Don’t Go Breaking My Heart 2
Pushes its insistent rhymings with the first film past any reasonable limit: this is no mere referentiality, but conscious inversion and recontextualization from the opening moments, a class-flipped take on the predecessor’s opening scene. That this transpires with the two new main characters, Yeung Yeung and Paul, lends a further unpredictable charge, and a few scenes pass before the original tripartite dynamic is even partially restored — Qi Hong, not coincidentally the most (relatively) stable and committed character of the madcap ensemble, only makes sporadic appearances, which only begin more than twenty minutes in. Instead, the love triangle takes place between the volatile Shen Ran and the two newcomers, yet parallels crop up: Paul spends much of the second half in a soused state heavily reminiscent of Qi Hong in his original state, complete with a penchant for Johnnie Walker; Shen Ran takes Yeung Yeung to the same restaurant where he botched his initial engagement, directly mentioning this fact and prolonging the inevitable conversation until after dessert; Paul cooks seafood for Yeung Yeung in his own relatively humble quarters. “I must have met you before” is said by the new characters multiple times, and in a sense it’s true; by the time the opening is reinvoked once more with Chi Yan sitting on the bus in tears and Shen Ran driving by her in a sports car, the viewer would be forgiven for a strong case of déjà vu.
And yet it feels all so new, or at least cyclical in a way that feels genuine. The economic aspect sets the tone: where the global crash acted as a plot catalyst in the predecessor, here the sudden downturns and upturns feel ultimately immaterial, as of little consequence to the viewer as to the characters, wrapped up as they are in their love affairs. And as lovely as Gao Yuanyuan is once more, and as hard Louis Koo pushes himself (to great and perfectly absurd effect), Miriam Yeung absolutely defines this film. The dichotomy between her severe “queen of the stocks” status and the devil-may-care attitude with which she throws herself into love couldn’t be clearer, and her acceptance of Shen Ran’s proposal halfway through somehow feels both so wrong and so right.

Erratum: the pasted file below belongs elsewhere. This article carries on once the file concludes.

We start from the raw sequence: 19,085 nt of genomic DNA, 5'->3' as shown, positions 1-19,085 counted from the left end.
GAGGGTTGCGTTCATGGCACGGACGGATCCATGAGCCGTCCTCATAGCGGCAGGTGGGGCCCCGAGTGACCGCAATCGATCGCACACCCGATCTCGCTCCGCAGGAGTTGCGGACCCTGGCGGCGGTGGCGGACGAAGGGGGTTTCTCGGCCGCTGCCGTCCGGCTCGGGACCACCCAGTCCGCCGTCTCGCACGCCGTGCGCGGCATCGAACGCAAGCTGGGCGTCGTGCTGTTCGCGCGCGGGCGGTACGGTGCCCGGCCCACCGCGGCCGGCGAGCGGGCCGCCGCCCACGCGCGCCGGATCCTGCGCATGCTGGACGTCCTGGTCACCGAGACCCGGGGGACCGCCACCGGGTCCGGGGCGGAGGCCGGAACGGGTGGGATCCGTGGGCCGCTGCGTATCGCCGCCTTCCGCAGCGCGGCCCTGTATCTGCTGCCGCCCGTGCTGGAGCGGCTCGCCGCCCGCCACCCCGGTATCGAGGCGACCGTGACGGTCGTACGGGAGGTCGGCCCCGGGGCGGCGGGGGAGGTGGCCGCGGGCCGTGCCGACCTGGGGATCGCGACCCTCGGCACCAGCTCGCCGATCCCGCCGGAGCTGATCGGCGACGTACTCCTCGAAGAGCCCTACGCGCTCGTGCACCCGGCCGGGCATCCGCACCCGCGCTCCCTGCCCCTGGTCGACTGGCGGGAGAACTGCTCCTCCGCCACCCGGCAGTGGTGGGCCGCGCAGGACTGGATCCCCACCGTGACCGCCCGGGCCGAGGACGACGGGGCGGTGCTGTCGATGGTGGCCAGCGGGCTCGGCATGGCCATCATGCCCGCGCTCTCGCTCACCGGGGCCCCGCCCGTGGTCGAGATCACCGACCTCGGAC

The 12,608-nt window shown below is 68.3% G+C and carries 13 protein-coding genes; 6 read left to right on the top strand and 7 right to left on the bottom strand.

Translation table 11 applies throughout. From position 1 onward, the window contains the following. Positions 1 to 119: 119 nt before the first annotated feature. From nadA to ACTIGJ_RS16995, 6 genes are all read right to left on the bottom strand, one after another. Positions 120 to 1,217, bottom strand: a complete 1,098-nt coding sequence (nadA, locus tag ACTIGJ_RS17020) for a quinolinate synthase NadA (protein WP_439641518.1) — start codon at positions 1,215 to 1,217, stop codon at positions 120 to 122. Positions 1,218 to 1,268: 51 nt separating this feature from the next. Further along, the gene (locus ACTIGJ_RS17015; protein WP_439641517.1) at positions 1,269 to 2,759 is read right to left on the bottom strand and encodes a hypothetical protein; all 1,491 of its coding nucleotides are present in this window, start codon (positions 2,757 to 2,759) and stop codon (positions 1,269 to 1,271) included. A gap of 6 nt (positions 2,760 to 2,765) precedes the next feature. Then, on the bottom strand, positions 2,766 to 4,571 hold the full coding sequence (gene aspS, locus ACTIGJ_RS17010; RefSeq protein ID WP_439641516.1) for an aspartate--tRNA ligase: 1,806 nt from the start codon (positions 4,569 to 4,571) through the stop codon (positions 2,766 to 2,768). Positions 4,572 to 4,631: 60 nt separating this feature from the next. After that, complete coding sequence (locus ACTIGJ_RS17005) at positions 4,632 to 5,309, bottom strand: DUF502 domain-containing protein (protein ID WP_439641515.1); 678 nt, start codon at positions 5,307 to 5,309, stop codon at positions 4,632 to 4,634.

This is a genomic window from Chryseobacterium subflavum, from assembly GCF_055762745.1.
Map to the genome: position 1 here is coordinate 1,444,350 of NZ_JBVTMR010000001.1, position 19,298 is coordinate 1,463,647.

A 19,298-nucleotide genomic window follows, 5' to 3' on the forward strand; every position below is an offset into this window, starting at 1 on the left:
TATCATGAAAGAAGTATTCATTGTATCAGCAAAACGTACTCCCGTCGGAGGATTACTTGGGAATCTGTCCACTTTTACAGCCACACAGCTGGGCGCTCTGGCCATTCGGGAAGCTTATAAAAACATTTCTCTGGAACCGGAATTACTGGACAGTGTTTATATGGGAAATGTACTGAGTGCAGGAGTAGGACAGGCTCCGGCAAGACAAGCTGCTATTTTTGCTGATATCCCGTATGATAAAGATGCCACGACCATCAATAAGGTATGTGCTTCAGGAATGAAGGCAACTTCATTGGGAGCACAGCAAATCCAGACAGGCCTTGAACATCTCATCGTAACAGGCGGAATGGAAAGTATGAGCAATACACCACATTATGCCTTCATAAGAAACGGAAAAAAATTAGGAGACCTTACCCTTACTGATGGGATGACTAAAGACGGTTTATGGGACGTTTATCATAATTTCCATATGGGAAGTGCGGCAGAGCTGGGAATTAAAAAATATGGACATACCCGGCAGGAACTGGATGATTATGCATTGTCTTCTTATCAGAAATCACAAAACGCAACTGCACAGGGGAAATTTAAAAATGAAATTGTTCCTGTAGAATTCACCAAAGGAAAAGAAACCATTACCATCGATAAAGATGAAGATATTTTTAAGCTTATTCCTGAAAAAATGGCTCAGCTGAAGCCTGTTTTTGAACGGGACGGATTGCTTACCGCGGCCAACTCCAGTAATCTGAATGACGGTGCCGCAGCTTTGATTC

That paradoxical feeling resonates throughout this, a disquietude that intermingles with the euphoria emanating from To’s visual confidence and his ensemble cast’s overflowing charisma. In a sense, this is to be expected: both Chi Yan and Genie, the octopus acting as a feebler but still wonderful stand-in for Froggy, display a consistent sense of “reverse thinking,” predicting the exact wrong thing, which proves great for sports and stocks betting but only muddles the waters further in the games of love. The continual sense of things being not quite right maps onto the sense of entrapment or limbo here, as characters enact the same scenarios over and over. But at the same time there’s such joy, such genuine astonishment on display; the last shot suggests at once infinite heartbreak, bitter defeat, and a feeling that the war is not yet over, and may never be over. In that sense, it’s a perfect sequel, in the sense that it consciously expands the original, inverting and altering it to enrich both parts. It feels so carefully considered, yet so inventive and energetic in the undertaking, that it exists both separately and apart, inextricable and yet fully, gloriously alive.